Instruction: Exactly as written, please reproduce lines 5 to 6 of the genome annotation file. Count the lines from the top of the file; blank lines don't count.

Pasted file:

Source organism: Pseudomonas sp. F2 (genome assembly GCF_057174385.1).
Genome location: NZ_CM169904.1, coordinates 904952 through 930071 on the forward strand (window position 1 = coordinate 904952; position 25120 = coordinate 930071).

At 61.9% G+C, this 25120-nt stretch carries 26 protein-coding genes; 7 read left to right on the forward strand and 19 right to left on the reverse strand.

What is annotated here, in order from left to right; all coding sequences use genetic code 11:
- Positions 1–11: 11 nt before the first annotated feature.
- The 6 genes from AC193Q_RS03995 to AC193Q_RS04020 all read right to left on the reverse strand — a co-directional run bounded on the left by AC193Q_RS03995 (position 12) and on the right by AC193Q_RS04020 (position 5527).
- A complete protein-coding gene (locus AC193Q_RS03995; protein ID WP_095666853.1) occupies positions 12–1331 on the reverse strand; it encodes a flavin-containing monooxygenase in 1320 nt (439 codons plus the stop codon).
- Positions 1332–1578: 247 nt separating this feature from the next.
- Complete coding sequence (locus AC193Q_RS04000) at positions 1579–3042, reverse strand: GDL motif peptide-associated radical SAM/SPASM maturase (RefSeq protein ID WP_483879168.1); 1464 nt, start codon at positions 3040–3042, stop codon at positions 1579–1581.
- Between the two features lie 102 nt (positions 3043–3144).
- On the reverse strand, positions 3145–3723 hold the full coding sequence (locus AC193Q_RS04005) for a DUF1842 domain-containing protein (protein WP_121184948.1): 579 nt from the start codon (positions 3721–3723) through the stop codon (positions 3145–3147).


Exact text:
- Positions 1–11: 11 nt before the first annotated feature.
- The 6 genes from AC193Q_RS03995 to AC193Q_RS04020 all read right to left on the reverse strand — a co-directional run bounded on the left by AC193Q_RS03995 (position 12) and on the right by AC193Q_RS04020 (position 5527).